The best part of candy in the classroom, though, is the multi-faceted education that the young students literally consume. The early history of our nation, for example, is interwoven with cane sugar, the primary reason for slavery and a central component of the American Revolution. The stories through time are fascinating and the experience immediate: the children taste the chocolate Thomas Jefferson and John Adams ate, the candy bars the World War I soldiers relied on for health and nourishment, and the 10th century medicine used in Arabic apothecaries, now known as the Turkish Delight.
Other lessons relate to the Industrial Revolution and what it reveals about the foods we eat. Students sample the licorice root – yes, a real root – then travel through time to the licorice and the red twist. They try the cacao bean then the industrialized milk chocolate. They discover that all through history people ate what came from the ground and tree as well as the fish, birds, and livestock that lived. Today our experience of food frequently begins in the supermarket, with a range of ingredients, revealed on the all-important label. In the process, they also learn about marketing from branding to market-driven ingredients in such favorites as the Pixy Stix, which has colors and smells specially added to the actual ingredients to enhance the eating experience.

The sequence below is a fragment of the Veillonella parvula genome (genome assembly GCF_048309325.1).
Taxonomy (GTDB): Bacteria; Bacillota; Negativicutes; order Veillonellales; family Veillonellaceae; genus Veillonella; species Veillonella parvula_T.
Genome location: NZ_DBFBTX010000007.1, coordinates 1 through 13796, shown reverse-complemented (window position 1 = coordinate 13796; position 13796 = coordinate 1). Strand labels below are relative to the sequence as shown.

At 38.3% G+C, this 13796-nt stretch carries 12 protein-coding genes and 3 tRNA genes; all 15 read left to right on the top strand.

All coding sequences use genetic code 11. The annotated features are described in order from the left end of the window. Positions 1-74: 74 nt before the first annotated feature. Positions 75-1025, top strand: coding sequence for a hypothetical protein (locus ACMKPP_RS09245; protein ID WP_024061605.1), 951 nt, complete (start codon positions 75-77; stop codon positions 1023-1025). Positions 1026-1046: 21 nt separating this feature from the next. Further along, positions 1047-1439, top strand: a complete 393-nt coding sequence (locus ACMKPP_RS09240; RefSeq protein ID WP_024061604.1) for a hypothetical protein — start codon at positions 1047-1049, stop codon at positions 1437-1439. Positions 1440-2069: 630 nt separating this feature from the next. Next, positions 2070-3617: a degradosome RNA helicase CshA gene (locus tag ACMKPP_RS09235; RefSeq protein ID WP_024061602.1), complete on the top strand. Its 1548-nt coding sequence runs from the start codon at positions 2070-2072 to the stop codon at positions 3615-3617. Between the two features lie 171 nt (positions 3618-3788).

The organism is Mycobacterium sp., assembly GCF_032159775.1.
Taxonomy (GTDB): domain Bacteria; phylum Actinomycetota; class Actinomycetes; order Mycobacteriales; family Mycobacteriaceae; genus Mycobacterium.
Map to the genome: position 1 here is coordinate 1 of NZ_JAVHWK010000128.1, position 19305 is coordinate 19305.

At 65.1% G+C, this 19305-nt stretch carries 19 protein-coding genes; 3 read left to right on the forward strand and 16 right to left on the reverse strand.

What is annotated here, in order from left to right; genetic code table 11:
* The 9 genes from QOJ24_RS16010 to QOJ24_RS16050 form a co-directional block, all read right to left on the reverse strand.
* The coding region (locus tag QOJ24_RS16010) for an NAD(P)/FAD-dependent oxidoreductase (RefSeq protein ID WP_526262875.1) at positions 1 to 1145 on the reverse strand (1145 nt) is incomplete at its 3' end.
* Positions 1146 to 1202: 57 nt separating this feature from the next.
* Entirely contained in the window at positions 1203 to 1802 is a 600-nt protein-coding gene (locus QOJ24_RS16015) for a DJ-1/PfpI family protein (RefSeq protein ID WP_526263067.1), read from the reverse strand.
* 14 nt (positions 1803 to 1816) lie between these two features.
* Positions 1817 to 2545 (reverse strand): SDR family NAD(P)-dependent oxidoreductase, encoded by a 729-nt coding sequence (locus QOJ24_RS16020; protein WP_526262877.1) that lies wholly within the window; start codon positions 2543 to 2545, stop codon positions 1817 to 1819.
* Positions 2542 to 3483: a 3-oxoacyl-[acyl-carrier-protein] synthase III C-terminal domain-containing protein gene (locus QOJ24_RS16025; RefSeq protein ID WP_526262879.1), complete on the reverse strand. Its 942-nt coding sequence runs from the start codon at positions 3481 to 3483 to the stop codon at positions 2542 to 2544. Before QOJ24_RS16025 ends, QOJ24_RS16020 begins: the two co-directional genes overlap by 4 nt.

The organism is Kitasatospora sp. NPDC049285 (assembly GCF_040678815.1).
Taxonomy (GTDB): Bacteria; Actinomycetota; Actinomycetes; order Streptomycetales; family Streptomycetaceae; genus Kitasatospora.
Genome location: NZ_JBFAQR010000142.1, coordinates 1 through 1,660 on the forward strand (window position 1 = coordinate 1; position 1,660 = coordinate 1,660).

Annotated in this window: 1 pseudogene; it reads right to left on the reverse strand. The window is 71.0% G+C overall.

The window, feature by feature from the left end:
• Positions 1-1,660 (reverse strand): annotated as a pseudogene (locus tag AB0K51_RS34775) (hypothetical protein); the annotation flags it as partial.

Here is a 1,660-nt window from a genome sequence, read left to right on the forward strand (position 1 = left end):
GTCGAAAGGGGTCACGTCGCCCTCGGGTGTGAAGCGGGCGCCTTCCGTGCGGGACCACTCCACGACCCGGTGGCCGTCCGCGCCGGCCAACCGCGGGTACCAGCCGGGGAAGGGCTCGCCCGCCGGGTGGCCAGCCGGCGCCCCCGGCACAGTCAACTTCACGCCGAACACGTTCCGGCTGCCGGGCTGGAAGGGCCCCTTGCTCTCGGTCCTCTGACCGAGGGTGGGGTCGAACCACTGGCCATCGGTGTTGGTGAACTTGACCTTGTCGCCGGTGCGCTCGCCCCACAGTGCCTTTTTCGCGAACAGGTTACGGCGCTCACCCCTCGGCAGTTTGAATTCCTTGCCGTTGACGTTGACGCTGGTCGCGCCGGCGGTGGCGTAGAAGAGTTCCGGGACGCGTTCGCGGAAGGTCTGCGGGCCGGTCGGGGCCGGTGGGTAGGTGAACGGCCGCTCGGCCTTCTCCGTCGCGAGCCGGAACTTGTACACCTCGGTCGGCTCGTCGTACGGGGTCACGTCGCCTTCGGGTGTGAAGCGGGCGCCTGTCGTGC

And those lessons are only the beginning! No matter what the content, though, the children leave better informed and more able to make wise decisions about the foods they love. All this in an hour or so of fun.
If you’re a teacher and want to know more about True Treats’ programs, please contact us. If you want to use candy in the classroom yourself, feel free to call or e-mail us for advice.